Hear ye! Hear ye!
“TILDEN” – my 7 song collection is officially released.
Oceans, fire, cello, baroque pop, NYC, my indie-rock roots – a totally new mashup.
“a slice of nautical punk poetry set to cello and performed for a drunken Marie Antoinette birthday party”
Listen here: http://mattloganmusic.bandcamp.com/album/tilden
This one’s dedicated to Ryan Messmore
Cover art by Emily Linstrom
A 2-part set of songs by my solo cello-rock-electronica project –
we were gone
looking back on our regrets
playback on an old cassette
you will be blamed
for taking off too soon
waking up the neighborhood
piling in the backseat
hit the gas and
off we go
we were gone
none of us were wrong
another bridge is calling
the playing field has been
all leveled out
we know we’ve been untrue
never wanted you to be disappointed
we’ll drive on
A Thousand Different Sighs
We have been gone so long
the pull’s too strong
We don’t know when
when we’ll be
be back home again
a thousand different sighs
We every stop we make
our mind does wake
Under open sky
We wish we knew
Knew when we’d
We’d be back again
a thousand different sighs
My musical project, Snazz Mammoth, is a lot of things – sometimes it verges on the folky,
but other times it goes all out – pulling together baroque/classical, rock, and electronica.
Almost every track features the cello.
Here’s the latest!:
My cello/rock/psychedelic/baroque/electronica musical project, Snazz Mammoth, has been on a bit of a hiatus lately, but finally new songs are getting done.
This is the latest, inspired by the invisible history of Lower Manhattan, where the old town has been built on top of over and over again, but where the spirits of New Amsterdam are still everyone, floating just behind the surface.
I’d forgotten about the Chelsea Hotel. Even though I’m in the neighborhood at least once a week, its presence always eludes. Which is appropriate, because as its long-time residents age, and the NY real estate vultures circle, it’s no longer the place it once was – it hasn’t been for decades now.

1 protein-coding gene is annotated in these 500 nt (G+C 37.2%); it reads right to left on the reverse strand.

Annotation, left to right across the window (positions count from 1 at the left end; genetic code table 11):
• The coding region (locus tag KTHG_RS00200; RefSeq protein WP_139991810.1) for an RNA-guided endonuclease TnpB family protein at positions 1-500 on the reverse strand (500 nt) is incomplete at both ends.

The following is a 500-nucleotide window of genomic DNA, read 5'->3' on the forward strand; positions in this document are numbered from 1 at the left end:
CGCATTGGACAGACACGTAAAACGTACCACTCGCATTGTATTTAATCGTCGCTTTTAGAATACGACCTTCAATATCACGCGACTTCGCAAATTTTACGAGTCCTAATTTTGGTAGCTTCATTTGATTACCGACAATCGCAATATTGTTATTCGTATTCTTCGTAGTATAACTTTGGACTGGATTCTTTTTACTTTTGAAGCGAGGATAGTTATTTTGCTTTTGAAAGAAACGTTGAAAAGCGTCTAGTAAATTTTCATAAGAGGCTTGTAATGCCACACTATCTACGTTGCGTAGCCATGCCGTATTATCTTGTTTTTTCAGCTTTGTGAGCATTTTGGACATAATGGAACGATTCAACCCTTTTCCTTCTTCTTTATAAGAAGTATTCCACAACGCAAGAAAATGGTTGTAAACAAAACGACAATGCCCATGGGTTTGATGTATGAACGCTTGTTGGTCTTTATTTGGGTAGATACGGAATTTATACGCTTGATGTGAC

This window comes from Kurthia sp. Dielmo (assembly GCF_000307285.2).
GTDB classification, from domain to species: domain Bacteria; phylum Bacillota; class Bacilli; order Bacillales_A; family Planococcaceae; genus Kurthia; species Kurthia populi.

And it really doesn’t matter. The place “it once was” never really was, except in the stories it created. And these are perpetual, as long as anyone cares to remember.
Without expecting to, I came upon it yesterday. And out of nowhere those old legends began to tumble forth.
It is a magnificent building. One of a kind. Gargantuan, imposing, and gothic, but with touches of grace here and there. If it didn’t already carry so much cultural baggage, it would have made an even more terrifying setting than the Dakota in Rosemary’s Baby,
It opened in 1884, and its roster of short-term and long-term guests and residents is a staggering cross-section of the 20th century’s creative core. Mark Twain and O. Henry were early residents. In 1953, Dylan Thomas died here after his famous binge at the White Horse Tavern. Jack Kerouac wrote On the Road here not long after. Not long after that, Arthur C. Clarke wrote 2001: A Space Odyssey in his room here. The 1960’s and 70’s saw Janis Joplin, Leonard Cohen, Jimi Hendrix, Bob Dylan, Patti Smith, Andy Warhol, Stanley Kubrick….
In the 60’s, actress Edie Sedgwick burned her roomed with an unattended cigarette, Warhol filmed Chelsea Girls; and in 1978, Nancy Spungen was found stabbed to death in the room she was sharing with Sid Vicious of the Sex Pistols.
The litany goes on and on and on, and is the subject of more extensive research than mine.
In high school, during the late ’90’s, a couple of friends and I tried to sneak up the ornate staircase to get a glimpse of one of the rooms. We were stopped, but had a chance to speak with a longtime resident in the lobby, who “had seen it all”.
The Chelsea Hotel has inspired many a song. Here are two favorites: